Congress has passed $1.1 trillion omnibus spending bill to keep the federal government running through 2016.
Included in the bill: a Senate amendment to suspend the parts of the hours of service (HOS) rules for trucking safety.
The Federal Motor Carrier Safety Administration (FMCSA) implemented the current HOS rules in 2013. The current rules dictate a maximum work-week of 70 hours, but after a 34-hour “restart,” a driver can resume driving before the new week begins.
Comparison of HOS Rules
Prior rule: No limits
Current rule: Two periods from 1 a.m. to 5 a.m., home terminal time. May only be used once per week, 168 hours, starting from the beginning of the previous restart.
New rule: 34-hour restart with no time restrictions. No limit on the number of times truckers can declare the start of a new workday.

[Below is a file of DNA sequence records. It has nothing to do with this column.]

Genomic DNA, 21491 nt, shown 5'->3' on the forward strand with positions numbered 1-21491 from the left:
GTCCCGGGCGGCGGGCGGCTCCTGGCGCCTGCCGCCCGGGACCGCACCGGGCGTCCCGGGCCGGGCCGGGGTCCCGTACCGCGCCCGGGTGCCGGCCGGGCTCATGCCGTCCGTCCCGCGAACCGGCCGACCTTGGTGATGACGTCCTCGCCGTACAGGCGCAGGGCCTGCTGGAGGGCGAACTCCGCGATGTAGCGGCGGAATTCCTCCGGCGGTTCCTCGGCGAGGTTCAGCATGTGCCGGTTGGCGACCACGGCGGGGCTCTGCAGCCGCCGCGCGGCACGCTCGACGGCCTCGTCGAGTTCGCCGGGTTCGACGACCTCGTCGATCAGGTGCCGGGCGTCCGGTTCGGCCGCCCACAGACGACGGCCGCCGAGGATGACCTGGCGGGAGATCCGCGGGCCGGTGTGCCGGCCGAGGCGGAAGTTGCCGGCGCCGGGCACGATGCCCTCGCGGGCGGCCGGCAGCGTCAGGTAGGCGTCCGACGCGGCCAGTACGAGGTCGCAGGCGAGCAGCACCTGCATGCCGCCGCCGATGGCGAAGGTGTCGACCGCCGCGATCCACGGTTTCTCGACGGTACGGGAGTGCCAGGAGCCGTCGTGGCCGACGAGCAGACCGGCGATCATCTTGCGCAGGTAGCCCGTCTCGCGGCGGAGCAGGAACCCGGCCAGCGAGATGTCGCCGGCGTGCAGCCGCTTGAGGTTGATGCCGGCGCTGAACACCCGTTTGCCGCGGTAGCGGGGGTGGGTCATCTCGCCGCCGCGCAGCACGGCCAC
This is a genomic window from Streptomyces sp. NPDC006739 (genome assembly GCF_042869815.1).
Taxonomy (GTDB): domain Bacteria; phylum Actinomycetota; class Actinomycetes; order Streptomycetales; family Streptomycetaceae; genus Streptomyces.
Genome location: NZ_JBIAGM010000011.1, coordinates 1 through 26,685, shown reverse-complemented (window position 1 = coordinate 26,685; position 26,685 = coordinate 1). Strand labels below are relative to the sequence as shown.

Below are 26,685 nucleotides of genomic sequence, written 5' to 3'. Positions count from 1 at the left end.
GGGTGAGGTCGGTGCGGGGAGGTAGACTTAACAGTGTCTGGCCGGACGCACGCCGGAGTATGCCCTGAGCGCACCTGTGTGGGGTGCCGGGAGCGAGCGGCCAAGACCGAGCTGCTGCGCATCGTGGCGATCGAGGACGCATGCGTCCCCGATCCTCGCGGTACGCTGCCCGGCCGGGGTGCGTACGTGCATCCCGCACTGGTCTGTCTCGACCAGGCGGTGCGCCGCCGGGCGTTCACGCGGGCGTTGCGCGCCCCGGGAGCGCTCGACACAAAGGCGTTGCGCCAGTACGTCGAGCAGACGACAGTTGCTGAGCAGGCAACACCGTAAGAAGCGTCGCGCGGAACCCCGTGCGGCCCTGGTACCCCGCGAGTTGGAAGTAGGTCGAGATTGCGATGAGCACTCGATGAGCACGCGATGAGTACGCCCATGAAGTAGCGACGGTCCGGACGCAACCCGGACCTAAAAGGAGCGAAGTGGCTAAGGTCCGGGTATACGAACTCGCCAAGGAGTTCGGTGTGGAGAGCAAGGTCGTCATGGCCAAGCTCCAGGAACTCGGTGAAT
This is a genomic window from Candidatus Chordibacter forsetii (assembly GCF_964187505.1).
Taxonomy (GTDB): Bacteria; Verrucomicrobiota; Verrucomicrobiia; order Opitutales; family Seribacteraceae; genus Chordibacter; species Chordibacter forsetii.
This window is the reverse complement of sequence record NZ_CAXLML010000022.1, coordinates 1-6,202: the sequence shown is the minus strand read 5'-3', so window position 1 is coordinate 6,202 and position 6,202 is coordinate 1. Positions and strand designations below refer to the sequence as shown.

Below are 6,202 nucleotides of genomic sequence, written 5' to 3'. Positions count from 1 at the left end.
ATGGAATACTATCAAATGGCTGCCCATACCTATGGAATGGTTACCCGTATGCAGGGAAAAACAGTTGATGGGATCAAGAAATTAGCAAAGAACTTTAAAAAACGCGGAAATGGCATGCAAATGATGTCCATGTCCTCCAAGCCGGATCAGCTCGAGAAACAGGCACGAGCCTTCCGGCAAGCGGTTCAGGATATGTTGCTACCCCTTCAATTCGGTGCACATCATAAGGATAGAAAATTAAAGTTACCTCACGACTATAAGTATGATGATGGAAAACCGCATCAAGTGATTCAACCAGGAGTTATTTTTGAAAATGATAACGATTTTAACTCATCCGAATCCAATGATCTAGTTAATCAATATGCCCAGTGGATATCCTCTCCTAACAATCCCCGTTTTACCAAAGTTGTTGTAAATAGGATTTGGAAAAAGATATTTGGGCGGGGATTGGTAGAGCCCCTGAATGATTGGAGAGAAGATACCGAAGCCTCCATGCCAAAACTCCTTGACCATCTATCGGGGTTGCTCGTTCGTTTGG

The new rule is undoing the 2013 changes meant to prevent driver fatigue, and reduce the risk of serious truck crashes.
The Safety Impact of Trucking Laws
A study by Washington State University Sleep and Performance Research compared fatigue levels in truck drivers who took one nighttime (1 am – 5 am) break between shifts with drivers who had two or more nighttime breaks between shifts.
- Semi-truck drivers who had two or more nighttime periods between driving shifts did not experience as many lapses of attention;
- Truckers maintained their lane position better; and
- Drivers reported less sleepiness while on duty.
FMCSA implemented the current rule based on research showing that truck driver fatigue was one of the most common factors in semi-truck accidents and fatalities.
The current HOS rules will be suspended until at least September 2015.
As a provision of this trucking law change, FMCSA has to complete a study on the current rules and their impact before they can take effect again.